He was drafted in the 41st round by the Philadelphia Phillies and was the 1,232nd player taken overall, but when you get into a range where your placement is defined by four numbers, well, you can be assured no one is lining up with a signing bonus that includes many zeroes.
It’s like being cast as an extra in a movie scene that takes place in Times Square … at 11:59 p.m. on New Year’s Eve.
But there was still something special about Bryce Massanari, something exclusive about the former Centennial High School standout.
He was the only prep baseball player from Las Vegas drafted by a major league team in 2004.
Meaning: Not that long ago.
"It will never be that way again," UNLV coach Tim Chambers said. "It has gotten better and better from that time and will continue to do so. I sure hope it does for our program’s well-being."
The College World Series began Friday from Omaha, Neb., and included in the eight-team field are programs that give Chambers hope his also might one day realize the dream of playing for a national championship.
"I didn’t know where Stony Brook was," he said. "I had to look it up. And take nothing away from them, but how many kids grow up saying they want to play for Kent State? It’s a great story. It lets us all believe we can get there, too."
So, in a different way, does this: As the valley has increased its population over time, so, too, has the quality of prep baseball, so much so that a dreaded C word no longer strikes doubt and fear into those young players who venture past state lines on Interstate 15.
The better local teams have more than held their own lately when encountering those from the state with more than 37 million people, the result of a year-round commitment and better coaching and travel ball programs and, mostly, talented kids.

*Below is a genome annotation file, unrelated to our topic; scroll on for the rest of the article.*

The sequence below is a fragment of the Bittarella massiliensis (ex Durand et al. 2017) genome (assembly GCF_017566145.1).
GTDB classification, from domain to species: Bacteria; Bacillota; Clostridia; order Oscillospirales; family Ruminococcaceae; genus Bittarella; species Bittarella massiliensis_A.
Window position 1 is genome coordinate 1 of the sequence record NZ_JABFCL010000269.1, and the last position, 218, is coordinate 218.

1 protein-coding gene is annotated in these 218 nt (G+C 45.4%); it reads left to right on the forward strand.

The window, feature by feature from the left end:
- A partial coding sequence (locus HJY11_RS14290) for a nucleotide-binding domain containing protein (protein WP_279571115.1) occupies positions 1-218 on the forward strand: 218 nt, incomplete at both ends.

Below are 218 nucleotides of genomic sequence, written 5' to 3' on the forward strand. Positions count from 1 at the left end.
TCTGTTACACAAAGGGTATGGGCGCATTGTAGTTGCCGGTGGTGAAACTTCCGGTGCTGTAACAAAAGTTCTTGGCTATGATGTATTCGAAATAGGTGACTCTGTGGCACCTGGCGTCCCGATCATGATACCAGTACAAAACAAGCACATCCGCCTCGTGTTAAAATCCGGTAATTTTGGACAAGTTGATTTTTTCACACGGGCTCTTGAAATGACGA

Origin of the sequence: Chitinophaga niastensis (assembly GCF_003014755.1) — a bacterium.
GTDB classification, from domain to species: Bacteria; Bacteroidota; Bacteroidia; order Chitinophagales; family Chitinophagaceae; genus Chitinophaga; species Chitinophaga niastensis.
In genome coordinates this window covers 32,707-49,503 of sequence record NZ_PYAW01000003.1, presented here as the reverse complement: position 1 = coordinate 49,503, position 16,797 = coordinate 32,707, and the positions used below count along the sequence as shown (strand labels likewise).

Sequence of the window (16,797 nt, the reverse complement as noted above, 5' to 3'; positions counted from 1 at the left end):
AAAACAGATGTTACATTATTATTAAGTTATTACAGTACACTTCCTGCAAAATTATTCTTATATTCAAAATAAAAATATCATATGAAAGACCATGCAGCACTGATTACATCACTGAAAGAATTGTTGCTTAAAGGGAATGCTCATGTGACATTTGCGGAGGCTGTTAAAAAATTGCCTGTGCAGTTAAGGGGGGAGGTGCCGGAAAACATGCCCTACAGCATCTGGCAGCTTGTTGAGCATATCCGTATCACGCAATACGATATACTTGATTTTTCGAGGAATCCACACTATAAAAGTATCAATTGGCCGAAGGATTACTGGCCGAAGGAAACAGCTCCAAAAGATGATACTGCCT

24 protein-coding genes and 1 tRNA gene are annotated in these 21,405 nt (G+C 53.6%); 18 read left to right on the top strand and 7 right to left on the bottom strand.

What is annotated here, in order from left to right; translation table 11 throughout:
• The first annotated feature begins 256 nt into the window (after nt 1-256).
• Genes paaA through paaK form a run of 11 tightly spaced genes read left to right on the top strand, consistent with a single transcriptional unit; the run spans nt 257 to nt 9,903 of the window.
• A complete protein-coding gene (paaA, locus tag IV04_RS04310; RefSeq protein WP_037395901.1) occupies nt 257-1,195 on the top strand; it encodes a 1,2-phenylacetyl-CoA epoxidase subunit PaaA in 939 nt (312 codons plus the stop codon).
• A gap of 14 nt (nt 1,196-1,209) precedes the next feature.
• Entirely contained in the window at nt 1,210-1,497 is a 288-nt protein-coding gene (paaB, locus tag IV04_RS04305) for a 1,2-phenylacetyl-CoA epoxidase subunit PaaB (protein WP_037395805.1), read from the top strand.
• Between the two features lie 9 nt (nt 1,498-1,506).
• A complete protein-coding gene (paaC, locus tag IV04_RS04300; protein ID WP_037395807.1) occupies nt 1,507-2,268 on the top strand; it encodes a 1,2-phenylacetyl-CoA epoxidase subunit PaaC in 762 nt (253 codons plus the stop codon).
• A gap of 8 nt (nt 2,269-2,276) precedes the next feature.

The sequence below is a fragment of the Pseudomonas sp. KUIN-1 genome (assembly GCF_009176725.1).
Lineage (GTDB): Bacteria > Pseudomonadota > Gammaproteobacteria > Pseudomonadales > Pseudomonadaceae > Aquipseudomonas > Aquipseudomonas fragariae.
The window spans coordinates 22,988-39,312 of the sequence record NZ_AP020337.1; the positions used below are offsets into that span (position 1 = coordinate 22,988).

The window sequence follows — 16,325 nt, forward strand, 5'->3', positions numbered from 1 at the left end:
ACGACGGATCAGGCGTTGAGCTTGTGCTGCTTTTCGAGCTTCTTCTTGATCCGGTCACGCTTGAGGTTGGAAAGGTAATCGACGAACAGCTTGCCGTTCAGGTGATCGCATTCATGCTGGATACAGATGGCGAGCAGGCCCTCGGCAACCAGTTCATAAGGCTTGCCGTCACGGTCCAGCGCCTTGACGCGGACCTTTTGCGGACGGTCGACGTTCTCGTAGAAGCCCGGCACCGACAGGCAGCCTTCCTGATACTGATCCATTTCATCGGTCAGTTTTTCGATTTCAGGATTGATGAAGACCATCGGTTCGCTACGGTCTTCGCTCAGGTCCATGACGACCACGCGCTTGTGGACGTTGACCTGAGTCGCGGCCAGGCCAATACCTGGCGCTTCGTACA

Eight years after Massanari was selected, Joey Gallo of Bishop Gorman was the 39th overall pick in the first compensation round, and this week got a reported $2.25 million signing bonus from the Texas Rangers to bypass attending Louisiana State and head directly to a professional career.
Gallo was followed over the next few days in the draft by several more high school players from Las Vegas and also ones from college who prepped locally. Three former Gorman players – Johnny Field, Stephen Manthei and Joey Rickard – play for Arizona, which beat Florida State 4-3 in 12 innings Friday in the College World Series.
"I think growing up, all of us wanted to prove that the kids from a small state like Nevada could go and beat those from California," Gallo said. "And we did. A lot. To have some of those same guys (represent) us in the College World Series is a great thing. It’s a great event.
"I also think playing with and watching what Bryce has done allows other kids to dream about reaching the major leagues."
Oh, yeah. Him.
Bryce Harper was the No. 1 overall pick of the Washington Nationals by way of College of Southern Nevada and has made prophetic the words of Chambers, his former coach, who said the young star would reach the bigs within two years of being drafted.
Harper is also a once-in-maybe-20-years sort of player, so while other local products might imagine themselves in the place he now resides, reaching it is an entirely different story. But that doesn’t diminish the fact that Las Vegas arguably is better at the prep baseball level than at any point in its history.
Chambers believes so. When recruiting California against annual college powers, he is often involved with the third or fourth level of player, which is still better than the best prospects in most states. But he first will chase the top handful of local prep talents before also heading to Arizona and Colorado and Utah.
Times have changed from when the only telephone ringing of a high school player in Las Vegas on draft day was at the home of Bryce Massanari.
"I remember coaching at (Gorman) in the early 1990s and waiting for my best player to finish with basketball practice so I could hit with him in the cages at 5:30 or 6 at night," Chambers said. "Now, kids play 150 baseball games a year. They’re receiving tremendous development at young ages. They have totally bought in to being baseball players.
"Las Vegas has always had some talent, but not like now. Not close."